From Karen Wazen to Nour Arida and many more; a lot of today’s Arab Instagram models and influencers tend to promote their married lives on their social media platforms.
And by “promote“, we mean that they do post diverse content when it comes to beauty, fashion and branded content. However, they always seem to focus more on posting about their own families. Considering, of course, that those kinds of posts usually receive more engagement from the audience.
While the idea could seem normal to some and entertaining to others, a lot of people on social media have been questioning whether or not this is how the married life should look like.
Because let’s be honest; if you’re scrolling down Instagram and all you keep stumbling upon is those influencers’ happily married content, there’s no doubt you’re going to question your own relationship or marriage.
Which makes the whole branding marriage situation on social media kind of toxic and even depressing, at times, especially to those who are not having the best relationship experience.
We think that influencers constantly posting aesthetically pleasing pictures of them having fun with their children and husbands is overdone and shouldn’t be the main material of their Instagram content. Especially that there’s no specific point to it.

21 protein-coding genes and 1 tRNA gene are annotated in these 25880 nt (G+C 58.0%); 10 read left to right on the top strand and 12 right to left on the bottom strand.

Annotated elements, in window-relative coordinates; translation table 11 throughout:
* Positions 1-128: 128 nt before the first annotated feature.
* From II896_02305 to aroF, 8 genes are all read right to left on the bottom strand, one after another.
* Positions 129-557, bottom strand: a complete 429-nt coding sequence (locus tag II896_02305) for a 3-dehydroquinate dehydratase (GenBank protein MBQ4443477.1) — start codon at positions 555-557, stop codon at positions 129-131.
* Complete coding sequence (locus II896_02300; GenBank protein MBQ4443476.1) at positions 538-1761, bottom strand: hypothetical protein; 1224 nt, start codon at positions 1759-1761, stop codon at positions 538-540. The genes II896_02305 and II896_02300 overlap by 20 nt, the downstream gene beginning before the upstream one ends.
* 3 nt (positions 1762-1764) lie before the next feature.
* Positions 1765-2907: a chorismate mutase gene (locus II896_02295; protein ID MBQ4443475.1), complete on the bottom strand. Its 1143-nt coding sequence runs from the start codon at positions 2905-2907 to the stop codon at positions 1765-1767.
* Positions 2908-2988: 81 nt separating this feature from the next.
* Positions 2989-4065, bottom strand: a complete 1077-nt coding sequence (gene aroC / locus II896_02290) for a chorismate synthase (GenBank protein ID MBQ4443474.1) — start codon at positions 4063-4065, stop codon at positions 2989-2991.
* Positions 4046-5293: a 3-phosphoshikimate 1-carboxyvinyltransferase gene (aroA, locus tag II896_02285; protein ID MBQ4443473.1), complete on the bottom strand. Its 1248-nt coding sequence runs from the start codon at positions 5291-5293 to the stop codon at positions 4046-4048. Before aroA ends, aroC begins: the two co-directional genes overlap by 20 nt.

That being said, while they might think that this is considered “spreading positivity” and sharing their lives with their followers; as mentioned earlier, it could really be toxic to some people – because it simply promotes a misleading concept of how marriage and relationships should be.
There’s no such thing as a perfect life or the perfect marriage, because every relationship has its ups and downs. There’s rarely ever anyone who would willingly choose to post about their life struggles or the downs of their personal relationships.
Let alone if that person is someone with a huge platform and an audience waiting for colorful and positive content. You barely know what those people’s lives are like behind the screen. Nothing is always rainbows and butterflies.
Moral of the story: Social media is not real life and most people, especially influencers with millions of followers, like to promote perfectionism. Because why be negative when you could create a virtual reality that is much more interesting?
Instead of falling into the trap of the perfect relationship that leads to an endless cycle of false comparison, we should focus on our own lives. And if we reach the conclusion that we’re not satisfied enough, we could start improving things on our own terms, and not based on how we think others’ lives are like.